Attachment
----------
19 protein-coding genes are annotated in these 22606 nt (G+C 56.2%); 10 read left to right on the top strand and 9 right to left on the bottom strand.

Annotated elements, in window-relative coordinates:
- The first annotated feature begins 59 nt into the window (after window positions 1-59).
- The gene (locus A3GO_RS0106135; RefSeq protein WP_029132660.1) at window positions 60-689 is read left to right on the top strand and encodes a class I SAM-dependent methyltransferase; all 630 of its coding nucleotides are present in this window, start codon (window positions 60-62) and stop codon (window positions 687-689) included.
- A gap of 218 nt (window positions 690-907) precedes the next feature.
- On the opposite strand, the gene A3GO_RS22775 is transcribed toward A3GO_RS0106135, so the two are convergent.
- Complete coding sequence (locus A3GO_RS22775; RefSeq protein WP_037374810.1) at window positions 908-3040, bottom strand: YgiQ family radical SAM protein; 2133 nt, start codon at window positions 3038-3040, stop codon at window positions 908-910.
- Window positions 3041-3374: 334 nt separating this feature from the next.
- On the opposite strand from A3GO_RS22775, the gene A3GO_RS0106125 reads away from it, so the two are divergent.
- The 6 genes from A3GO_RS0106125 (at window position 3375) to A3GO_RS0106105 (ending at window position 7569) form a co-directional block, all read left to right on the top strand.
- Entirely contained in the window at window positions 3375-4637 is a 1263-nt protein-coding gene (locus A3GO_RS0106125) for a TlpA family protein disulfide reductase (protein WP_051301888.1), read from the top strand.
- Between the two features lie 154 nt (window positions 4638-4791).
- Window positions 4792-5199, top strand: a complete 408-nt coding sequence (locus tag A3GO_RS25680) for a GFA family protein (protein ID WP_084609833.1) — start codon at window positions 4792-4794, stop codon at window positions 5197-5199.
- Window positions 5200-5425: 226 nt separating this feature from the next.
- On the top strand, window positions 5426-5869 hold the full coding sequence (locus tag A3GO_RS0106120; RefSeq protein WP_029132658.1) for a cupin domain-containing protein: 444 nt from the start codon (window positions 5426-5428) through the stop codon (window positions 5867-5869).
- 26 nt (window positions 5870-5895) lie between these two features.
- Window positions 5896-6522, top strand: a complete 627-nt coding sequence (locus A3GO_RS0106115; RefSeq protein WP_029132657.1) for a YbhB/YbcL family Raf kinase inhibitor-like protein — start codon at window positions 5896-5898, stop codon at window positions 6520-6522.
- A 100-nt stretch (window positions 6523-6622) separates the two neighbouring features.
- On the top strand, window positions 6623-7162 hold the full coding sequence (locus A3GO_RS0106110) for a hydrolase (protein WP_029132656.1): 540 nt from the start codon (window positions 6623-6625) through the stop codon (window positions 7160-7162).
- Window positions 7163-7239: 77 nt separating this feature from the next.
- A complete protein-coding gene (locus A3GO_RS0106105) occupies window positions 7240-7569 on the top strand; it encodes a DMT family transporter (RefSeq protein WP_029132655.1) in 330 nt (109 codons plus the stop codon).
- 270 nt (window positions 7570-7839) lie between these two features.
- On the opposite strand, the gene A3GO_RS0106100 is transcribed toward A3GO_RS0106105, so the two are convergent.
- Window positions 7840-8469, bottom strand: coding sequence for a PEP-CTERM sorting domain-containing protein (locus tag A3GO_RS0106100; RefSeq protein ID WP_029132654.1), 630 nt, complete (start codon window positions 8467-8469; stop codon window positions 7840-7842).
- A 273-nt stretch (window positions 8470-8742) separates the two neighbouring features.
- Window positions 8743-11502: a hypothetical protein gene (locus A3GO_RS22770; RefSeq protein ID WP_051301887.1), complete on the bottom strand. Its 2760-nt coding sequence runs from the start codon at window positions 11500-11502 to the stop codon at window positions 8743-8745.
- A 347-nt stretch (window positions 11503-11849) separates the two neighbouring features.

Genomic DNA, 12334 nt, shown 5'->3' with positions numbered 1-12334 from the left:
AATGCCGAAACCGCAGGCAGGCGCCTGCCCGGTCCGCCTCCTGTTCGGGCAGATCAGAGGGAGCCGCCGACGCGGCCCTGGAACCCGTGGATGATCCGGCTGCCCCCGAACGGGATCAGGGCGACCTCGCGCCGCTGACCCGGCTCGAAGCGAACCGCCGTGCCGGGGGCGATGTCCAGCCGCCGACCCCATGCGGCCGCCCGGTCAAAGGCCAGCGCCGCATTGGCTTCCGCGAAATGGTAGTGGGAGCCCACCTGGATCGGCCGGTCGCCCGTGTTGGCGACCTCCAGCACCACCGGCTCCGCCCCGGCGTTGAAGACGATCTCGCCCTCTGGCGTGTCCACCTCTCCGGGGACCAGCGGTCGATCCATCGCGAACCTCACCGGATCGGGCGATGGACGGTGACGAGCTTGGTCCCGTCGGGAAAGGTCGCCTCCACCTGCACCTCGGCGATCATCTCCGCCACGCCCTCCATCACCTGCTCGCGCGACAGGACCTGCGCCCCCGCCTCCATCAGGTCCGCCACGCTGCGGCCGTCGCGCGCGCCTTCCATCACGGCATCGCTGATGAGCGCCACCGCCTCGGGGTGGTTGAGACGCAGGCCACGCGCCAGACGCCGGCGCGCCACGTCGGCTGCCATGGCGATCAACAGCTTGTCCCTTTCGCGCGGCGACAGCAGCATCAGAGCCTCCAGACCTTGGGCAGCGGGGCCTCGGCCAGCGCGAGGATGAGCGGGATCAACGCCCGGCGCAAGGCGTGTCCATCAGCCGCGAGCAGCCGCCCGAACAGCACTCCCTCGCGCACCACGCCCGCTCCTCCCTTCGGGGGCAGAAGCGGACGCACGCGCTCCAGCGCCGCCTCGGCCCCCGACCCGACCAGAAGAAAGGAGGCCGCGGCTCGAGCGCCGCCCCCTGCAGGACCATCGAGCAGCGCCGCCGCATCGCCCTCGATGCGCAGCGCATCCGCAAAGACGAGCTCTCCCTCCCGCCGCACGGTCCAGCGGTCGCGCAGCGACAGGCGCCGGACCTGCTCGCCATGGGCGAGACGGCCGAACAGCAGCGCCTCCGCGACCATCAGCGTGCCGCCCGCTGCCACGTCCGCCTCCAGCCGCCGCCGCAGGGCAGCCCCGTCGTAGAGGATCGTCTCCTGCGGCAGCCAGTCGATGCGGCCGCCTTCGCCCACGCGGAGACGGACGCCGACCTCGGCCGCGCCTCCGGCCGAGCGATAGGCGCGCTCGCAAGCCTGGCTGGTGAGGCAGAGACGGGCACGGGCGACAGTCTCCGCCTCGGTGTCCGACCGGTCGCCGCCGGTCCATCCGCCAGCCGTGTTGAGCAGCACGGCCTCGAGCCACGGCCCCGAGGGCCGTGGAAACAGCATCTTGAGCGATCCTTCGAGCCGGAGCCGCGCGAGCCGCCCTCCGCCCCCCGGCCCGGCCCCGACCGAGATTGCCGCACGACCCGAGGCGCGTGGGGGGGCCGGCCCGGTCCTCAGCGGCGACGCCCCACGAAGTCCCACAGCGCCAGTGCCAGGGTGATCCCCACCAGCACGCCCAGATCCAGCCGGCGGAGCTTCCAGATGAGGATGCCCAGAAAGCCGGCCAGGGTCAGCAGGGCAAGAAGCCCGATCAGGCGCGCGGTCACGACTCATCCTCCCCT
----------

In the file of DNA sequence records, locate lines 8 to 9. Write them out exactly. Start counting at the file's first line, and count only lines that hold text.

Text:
- Window positions 3041-3374: 334 nt separating this feature from the next.
- On the opposite strand from A3GO_RS22775, the gene A3GO_RS0106125 reads away from it, so the two are divergent.